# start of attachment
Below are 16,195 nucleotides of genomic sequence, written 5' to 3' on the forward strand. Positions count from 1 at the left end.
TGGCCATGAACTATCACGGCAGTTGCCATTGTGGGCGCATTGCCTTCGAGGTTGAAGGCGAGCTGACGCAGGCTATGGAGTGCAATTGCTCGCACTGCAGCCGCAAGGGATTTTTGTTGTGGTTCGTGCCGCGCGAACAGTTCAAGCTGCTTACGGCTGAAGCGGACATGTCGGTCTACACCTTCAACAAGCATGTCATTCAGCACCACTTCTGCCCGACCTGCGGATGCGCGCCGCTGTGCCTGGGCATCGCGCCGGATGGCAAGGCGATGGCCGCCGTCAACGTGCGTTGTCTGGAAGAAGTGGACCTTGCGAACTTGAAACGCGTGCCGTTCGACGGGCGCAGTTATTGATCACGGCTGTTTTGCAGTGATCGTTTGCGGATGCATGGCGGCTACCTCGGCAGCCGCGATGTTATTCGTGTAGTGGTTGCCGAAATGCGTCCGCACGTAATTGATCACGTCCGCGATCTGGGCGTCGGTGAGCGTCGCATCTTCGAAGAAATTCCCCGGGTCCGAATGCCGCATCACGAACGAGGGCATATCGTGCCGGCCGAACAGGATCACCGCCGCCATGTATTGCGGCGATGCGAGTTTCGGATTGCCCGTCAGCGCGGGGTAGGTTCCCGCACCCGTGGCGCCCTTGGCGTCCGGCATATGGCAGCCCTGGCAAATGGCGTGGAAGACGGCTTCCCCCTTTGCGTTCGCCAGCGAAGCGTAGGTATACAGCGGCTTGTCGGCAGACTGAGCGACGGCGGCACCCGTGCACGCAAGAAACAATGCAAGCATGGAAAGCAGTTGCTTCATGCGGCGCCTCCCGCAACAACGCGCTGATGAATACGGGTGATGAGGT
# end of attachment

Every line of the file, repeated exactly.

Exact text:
Below are 16,195 nucleotides of genomic sequence, written 5' to 3' on the forward strand. Positions count from 1 at the left end.
TGGCCATGAACTATCACGGCAGTTGCCATTGTGGGCGCATTGCCTTCGAGGTTGAAGGCGAGCTGACGCAGGCTATGGAGTGCAATTGCTCGCACTGCAGCCGCAAGGGATTTTTGTTGTGGTTCGTGCCGCGCGAACAGTTCAAGCTGCTTACGGCTGAAGCGGACATGTCGGTCTACACCTTCAACAAGCATGTCATTCAGCACCACTTCTGCCCGACCTGCGGATGCGCGCCGCTGTGCCTGGGCATCGCGCCGGATGGCAAGGCGATGGCCGCCGTCAACGTGCGTTGTCTGGAAGAAGTGGACCTTGCGAACTTGAAACGCGTGCCGTTCGACGGGCGCAGTTATTGATCACGGCTGTTTTGCAGTGATCGTTTGCGGATGCATGGCGGCTACCTCGGCAGCCGCGATGTTATTCGTGTAGTGGTTGCCGAAATGCGTCCGCACGTAATTGATCACGTCCGCGATCTGGGCGTCGGTGAGCGTCGCATCTTCGAAGAAATTCCCCGGGTCCGAATGCCGCATCACGAACGAGGGCATATCGTGCCGGCCGAACAGGATCACCGCCGCCATGTATTGCGGCGATGCGAGTTTCGGATTGCCCGTCAGCGCGGGGTAGGTTCCCGCACCCGTGGCGCCCTTGGCGTCCGGCATATGGCAGCCCTGGCAAATGGCGTGGAAGACGGCTTCCCCCTTTGCGTTCGCCAGCGAAGCGTAGGTATACAGCGGCTTGTCGGCAGACTGAGCGACGGCGGCACCCGTGCACGCAAGAAACAATGCAAGCATGGAAAGCAGTTGCTTCATGCGGCGCCTCCCGCAACAACGCGCTGATGAATACGGGTGATGAGGT